The timing of the song’s release could not have been better: Constituents have undoubtedly raised the issue of how our tax dollars are being spent with members of Congress during their August recess. And that particular line touched on an issue that Congress should address when the House and Senate reconvene this month: the nutritional benefits for the poor that the average taxpayer is paying for.
In the coming weeks, the House and Senate Agriculture committees will consider the next “farm bill.” Contrary to the bill’s common title, more than 80% of the spending actually goes to food stamps recipients via the Supplemental Nutrition Assistance Program, or SNAP, not directly to farmers.
Ironically, this program with nutrition in its very name has no nutritional standards whatsoever. By law, food stamps can generally be used to purchase anything edible or drinkable sold by a participating retailer, so long as the item does not contain alcohol, tobacco, or medicine and is not sold hot. In practice, 20% of benefits are spent on sweetened beverages, candy, and desserts—including Fudge Rounds.
Members of Congress will consider two paths for reforming SNAP—one that would tighten the program’s rules and another that would loosen them.
Sen. Marco Rubio, R-Fla., and Rep. Josh Brecheen, R-Okla., recently introduced the Healthy SNAP Act of 2023, which would specifically prohibit these unhealthy items from being purchased with food stamps. The bill would also go a step further and require the U.S. Department of Agriculture to establish a narrower list of eligible foods based on nutritional content.
In this sense, SNAP would be made a bit more like the Special Supplemental Nutrition Program for Women, Infants, and Children, or WIC, which provides more targeted assistance to promote good nutrition and overall health among its beneficiaries.
Even with food stamps, low-income mothers and their children were found to be at higher risk of poor health outcomes due to malnutrition, prompting the creation of WIC in 1974. As directed by statute and subject to a budget constraint, USDA designs WIC food packages to contain a variety of foods that fill nutritional gaps in the diet of the typical beneficiary in each eligibility category. Now, with poor nutrition rather than insufficient caloric intake a concern for a larger population, the need to extend similar standards to SNAP is more apparent.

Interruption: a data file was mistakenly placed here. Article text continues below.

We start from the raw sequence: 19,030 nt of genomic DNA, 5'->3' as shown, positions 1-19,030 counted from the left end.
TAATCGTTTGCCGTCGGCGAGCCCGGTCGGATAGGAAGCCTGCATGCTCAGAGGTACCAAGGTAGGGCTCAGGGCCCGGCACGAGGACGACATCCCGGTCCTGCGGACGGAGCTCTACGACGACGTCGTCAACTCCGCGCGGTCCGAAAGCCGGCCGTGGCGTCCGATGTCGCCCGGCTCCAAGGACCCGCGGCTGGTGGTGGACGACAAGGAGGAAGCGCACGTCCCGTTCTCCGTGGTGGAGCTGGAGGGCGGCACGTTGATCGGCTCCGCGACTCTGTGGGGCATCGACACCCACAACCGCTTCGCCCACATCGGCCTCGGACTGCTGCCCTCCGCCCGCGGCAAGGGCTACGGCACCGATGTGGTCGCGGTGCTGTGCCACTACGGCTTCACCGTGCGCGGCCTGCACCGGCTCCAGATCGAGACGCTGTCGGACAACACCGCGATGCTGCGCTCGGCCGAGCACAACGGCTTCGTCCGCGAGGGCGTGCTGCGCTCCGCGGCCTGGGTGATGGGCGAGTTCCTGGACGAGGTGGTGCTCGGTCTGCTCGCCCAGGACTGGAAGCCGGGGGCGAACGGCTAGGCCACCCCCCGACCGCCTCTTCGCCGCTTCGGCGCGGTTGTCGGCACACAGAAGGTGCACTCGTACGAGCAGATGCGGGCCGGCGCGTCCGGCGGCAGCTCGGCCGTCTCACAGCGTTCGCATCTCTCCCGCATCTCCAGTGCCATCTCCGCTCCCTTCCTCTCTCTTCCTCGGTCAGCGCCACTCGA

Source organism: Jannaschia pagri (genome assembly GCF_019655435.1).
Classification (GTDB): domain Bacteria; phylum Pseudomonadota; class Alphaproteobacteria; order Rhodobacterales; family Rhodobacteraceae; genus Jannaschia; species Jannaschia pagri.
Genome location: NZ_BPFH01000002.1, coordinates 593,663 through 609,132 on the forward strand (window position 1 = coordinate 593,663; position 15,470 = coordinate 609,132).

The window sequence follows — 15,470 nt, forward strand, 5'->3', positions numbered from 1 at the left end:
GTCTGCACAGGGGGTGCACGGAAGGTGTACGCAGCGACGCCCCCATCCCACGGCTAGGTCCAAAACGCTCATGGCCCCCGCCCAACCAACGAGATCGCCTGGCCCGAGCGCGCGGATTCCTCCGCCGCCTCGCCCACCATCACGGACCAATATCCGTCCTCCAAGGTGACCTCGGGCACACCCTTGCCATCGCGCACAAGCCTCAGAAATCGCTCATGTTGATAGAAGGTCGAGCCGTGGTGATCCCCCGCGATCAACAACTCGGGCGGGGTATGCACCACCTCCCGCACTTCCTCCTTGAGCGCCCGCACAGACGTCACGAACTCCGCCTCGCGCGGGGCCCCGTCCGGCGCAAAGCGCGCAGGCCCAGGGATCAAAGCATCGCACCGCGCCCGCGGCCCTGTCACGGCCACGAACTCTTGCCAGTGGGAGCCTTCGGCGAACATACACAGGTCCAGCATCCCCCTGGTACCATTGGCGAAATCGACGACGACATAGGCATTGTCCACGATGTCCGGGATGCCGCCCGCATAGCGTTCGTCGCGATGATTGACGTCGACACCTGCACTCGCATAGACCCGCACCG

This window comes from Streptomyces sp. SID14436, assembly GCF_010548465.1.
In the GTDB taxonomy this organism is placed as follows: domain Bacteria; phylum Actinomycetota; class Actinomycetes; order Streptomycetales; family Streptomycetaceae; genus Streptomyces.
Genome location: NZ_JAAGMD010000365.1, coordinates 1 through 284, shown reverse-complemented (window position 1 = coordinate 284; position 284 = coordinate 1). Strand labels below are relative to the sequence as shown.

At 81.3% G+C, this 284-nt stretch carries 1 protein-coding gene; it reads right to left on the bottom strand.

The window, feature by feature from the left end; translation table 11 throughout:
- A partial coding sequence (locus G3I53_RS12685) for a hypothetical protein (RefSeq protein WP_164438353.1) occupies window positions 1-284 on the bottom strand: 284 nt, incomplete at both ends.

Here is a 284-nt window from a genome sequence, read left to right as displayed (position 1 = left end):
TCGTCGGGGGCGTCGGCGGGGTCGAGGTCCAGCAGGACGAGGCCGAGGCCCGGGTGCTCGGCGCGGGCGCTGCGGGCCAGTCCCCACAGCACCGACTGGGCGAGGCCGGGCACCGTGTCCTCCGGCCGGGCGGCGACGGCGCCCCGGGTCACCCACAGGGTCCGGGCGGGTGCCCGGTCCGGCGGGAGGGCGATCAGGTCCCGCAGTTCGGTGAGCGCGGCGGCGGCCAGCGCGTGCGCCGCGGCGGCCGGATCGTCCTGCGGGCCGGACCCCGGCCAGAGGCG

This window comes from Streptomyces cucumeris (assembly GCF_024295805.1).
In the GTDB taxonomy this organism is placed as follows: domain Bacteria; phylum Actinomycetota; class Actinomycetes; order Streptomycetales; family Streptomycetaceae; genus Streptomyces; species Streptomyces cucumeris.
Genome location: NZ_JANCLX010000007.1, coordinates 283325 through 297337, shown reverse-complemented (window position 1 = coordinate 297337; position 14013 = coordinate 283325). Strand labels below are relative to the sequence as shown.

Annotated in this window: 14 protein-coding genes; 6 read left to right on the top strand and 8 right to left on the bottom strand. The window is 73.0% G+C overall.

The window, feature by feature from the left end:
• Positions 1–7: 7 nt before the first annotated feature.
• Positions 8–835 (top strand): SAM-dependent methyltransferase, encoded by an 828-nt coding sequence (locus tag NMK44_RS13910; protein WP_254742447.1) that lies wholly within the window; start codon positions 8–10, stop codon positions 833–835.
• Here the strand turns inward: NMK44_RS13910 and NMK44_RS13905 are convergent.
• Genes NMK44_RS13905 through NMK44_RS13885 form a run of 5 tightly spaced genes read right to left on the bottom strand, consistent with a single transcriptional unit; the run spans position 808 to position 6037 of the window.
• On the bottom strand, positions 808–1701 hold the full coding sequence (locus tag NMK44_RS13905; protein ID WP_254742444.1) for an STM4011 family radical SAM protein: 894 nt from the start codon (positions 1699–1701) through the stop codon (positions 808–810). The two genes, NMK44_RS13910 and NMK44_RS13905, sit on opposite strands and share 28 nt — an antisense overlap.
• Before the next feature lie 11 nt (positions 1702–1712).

However, the National Grocers Association opposes the Rubio-Brecheen proposal, asserting that it would impose substantial costs on retailers and frustrate consumers.
This claim is contradicted by retailers’ demonstrated ability to handle the expectations of current law. Their checkout systems already identify which items are eligible for purchase under WIC or SNAP. They also accept multiple payment methods during a single check-out to ensure that each program pays for the correct items and that the customer pays for items that are eligible under neither. Nothing in this process would change. The National Grocers Association’s position simply is not credible and should be rejected.
On the other hand, some in Congress would not only pass on this opportunity to improve nutrition in SNAP but would make matters substantially worse.
The Hot Foods Act of 2023, introduced by Rep. Grace Meng, D-N.Y., and now with a bipartisan list of 73 co-sponsors, would remove the exclusion of hot foods from SNAP. She rightly observes that there is little justification for the fact that current law allows a frozen rotisserie chicken but not a hot rotisserie chicken to be purchased with SNAP benefits. However, the exclusion prevents a lot of unhealthy choices.
The most vocal advocate of this bill is the Association for Convenience & Fuel Retailing (formerly the National Association of Convenience Stores), whose members would be allowed to accept food stamps for all manner of unhealthy fast food-style items that comprise the bulk of their food sales. The use of SNAP benefits at convenience stores is already on the rise. In the absence of strong nutritional standards, simply removing the prohibition on the purchase of hot foods in SNAP would be disastrous for nutrition.
Simply put, taxpayer-funded nutrition programs should provide only nutritious foods and beverages. The upcoming farm bill presents an opportunity for Congress to establish commonsense nutrition standards for food stamps—to make SNAP a bit more like WIC and a bit less like cash.
Congress must ensure that federal nutrition programs do, in fact, provide proper nutrition to those in need. Those in need, especially children, and the hardworking Americans who are taxed to fund the programs deserve nothing less.
This piece originally appeared in The Daily Signal